12. Select your slices that contain vector-based graphics and then assign a GIF file format to each.

    Choose your desired palette and other options. You can also assign PNG, SWF, or SVG formats, if so desired.

  13. After you optimize all your slices, click Save to generate an HTML table with your slices. Leave the format as HTML and Images.

  14. Click Save.

    If you don’t want to save a file, click the Done button to return to your Artboard.

    Your file is sliced and diced and ready to be incorporated into your Web site.

Here are a few more things you may want to know about slicing:

  • You can manually slice your image by using the Slice tool. Just grab the tool from the Toolbox and drag around the portion of your artwork that you want the slice to contain. Slice boundaries can be adjusted by using the Selection tool. Manual slices do not update automatically like object-based slices do.

  • You can apply slices to layers. These are referred to as layer-based slices. Target a layer in the Layers palette (for more on layers, see Chapter 13), and choose Object→Slice→Make. The size of the slice is determined by the layer’s bounding box.

  • To eliminate a slice, select it and choose ObjectSliceRelease.

  • To delete all slices, choose ObjectSliceDelete All.

  • To show or hide your slice outlines, choose ViewShow/Hide Slices.

  • You can combine several slices into a single larger one. Select them all and choose Object→Slice→Combine Slices. You can also divide slices into a user-specified number of slices or pixels by choosing Object→ Slice→Divide Slices.

  • To create slices based on a selection of object(s), choose ObjectSliceCreate from Selection.

Cascading Style Sheet layers

Layer-based slices can also be exported as Cascading Style Sheet (CSS) layers. Using CSS layers enables you to assign (set) a multitude of properties to the elements on your Web page (typefaces, colors, spacing, graphics). They also enable you to create transparent overlapping slices. Use CSS layers to show and hide certain layers on your Web page. For example, you can produce a Web site with text in three languages on three separate layers and then make the layer matching the language of the browser visible while the others remain hidden.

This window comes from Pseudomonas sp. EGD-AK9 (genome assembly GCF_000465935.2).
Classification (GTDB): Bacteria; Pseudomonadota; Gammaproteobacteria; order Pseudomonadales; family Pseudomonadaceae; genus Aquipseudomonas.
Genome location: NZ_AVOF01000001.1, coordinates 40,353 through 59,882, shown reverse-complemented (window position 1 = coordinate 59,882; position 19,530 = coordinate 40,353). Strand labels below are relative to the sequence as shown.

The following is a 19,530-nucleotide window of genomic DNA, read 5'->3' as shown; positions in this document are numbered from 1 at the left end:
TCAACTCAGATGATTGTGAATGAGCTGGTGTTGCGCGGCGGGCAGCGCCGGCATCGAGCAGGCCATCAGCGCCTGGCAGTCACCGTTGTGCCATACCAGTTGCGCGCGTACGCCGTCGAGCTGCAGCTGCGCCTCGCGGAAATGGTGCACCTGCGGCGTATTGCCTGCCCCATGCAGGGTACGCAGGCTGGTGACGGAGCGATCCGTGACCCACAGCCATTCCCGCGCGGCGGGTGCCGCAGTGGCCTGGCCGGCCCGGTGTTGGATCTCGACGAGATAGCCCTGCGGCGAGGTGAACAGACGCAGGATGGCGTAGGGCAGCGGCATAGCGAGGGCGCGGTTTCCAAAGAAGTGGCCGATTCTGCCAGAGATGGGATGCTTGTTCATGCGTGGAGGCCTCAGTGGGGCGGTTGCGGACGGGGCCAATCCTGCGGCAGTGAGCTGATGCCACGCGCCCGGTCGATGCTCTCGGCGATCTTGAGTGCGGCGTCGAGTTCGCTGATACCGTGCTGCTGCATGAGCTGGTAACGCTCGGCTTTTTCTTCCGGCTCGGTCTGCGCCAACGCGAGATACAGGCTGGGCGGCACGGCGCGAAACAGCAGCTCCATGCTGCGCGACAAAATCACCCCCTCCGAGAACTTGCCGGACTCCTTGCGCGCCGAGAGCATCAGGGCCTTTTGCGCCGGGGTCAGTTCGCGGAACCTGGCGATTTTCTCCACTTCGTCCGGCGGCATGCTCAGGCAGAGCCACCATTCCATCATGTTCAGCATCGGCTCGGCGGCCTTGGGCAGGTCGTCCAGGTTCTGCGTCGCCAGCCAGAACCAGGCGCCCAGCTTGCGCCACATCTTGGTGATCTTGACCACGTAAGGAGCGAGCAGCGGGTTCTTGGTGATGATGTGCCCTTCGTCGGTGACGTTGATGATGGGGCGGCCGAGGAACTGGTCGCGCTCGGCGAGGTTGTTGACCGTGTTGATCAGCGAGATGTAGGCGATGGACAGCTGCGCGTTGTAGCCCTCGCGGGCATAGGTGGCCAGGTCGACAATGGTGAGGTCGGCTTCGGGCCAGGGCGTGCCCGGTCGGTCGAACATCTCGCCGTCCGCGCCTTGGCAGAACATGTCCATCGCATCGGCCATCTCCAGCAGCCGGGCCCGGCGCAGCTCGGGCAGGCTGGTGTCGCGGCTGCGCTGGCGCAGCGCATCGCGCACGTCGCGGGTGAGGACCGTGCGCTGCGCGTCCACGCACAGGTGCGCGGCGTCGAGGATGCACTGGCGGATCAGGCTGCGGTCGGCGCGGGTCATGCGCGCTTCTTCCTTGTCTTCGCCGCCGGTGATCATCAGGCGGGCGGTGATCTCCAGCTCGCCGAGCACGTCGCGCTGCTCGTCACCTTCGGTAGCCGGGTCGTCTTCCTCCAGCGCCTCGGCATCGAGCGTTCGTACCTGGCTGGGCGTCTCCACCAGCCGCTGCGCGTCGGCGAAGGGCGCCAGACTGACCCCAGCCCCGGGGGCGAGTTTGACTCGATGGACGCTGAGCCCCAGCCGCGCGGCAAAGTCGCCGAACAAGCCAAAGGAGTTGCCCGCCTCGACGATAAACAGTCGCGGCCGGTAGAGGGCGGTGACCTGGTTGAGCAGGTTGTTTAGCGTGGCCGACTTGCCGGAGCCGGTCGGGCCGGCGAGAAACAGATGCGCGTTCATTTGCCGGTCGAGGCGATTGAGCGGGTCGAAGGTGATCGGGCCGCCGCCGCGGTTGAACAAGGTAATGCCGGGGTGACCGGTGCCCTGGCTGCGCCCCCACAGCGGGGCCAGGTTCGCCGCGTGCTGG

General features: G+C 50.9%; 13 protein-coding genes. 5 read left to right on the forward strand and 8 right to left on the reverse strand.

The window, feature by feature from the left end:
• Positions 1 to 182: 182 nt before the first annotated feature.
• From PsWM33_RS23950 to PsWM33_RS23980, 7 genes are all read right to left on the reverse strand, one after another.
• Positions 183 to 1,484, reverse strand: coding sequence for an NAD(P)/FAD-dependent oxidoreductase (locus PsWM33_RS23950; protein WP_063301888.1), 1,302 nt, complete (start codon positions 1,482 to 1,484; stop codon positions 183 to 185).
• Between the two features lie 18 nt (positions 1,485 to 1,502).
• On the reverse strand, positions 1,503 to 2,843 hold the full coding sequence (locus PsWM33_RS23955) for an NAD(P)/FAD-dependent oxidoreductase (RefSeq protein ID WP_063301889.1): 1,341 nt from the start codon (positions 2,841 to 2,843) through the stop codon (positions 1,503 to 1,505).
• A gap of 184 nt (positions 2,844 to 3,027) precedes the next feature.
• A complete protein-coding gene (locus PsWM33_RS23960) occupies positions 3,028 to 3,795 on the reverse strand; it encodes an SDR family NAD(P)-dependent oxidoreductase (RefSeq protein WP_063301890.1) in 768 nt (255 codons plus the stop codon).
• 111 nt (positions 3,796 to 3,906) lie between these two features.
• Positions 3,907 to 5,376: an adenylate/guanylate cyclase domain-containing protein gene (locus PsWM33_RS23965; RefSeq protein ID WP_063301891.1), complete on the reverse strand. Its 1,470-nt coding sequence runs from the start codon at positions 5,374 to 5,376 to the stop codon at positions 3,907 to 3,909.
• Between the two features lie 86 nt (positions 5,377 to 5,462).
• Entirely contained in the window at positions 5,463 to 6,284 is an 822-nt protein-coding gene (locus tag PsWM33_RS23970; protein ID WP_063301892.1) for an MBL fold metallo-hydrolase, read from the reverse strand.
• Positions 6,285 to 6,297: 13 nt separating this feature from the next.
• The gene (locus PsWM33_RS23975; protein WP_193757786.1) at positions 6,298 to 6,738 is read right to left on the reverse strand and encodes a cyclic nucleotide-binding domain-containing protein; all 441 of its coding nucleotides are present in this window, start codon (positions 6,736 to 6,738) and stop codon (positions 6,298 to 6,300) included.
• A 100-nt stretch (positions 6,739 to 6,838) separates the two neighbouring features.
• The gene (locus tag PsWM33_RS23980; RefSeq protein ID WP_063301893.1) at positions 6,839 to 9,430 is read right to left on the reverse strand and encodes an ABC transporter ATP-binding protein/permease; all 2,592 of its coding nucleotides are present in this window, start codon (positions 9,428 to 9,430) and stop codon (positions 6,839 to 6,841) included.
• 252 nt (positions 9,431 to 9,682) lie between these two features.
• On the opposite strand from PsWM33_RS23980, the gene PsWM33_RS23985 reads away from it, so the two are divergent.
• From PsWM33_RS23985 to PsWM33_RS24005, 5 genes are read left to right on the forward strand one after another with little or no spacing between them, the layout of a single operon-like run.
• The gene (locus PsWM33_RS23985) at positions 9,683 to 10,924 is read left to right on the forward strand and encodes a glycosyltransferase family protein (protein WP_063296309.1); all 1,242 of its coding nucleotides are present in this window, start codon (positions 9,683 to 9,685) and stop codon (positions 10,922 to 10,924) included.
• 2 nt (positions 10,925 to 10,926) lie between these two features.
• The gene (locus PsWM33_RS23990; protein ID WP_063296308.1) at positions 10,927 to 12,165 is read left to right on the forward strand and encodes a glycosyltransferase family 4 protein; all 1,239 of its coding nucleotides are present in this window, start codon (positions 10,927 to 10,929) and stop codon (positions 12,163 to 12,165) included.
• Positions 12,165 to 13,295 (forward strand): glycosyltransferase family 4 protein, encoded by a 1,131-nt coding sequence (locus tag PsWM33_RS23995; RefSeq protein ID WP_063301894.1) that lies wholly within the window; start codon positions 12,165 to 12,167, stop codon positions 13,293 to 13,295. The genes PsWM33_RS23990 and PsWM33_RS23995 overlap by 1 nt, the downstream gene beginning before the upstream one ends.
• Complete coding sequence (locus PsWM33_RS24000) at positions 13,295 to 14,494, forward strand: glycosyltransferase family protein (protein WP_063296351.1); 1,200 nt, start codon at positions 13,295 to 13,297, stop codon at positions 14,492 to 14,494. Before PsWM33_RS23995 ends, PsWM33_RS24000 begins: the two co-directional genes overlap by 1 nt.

The realm of CSS is fairly advanced, but for my purposes here I show you the very basic steps of how to create a file with CSS layers:

  1. After your file is created, choose FileSave for Web.

    The Save for Web dialog box appears.

  2. Click the Layers tab at the bottom right.

  3. Select the Export as CSS Layers check box.

    Select each layer in your file from the Layer drop-down menu. Make sure that you select one of the options: Visible, Hidden, or Do Not Export.

  4. Click Save.

    An HTML file, which includes CSS layers, is created.

  5. In the Save Optimized As dialog box that appears, specify a name and location for your file.

  6. Click the Output Settings button.

  7. In the Output Settings dialog box that appears, make sure that the HTML option is selected from the second menu from the top.

  8. Select the Generate CSS option from the Slice Output section.

  9. Click OK and then Save.

    Your file has been created and saved. Click the Done button to close the Save for Web dialog box.


All platforms and browsers (and their versions) do not equally support Cascading Style Sheets, its versions, and its many facets. The differences are too great to list here, but you can see them all at the Browser Compatibility Chart on the site (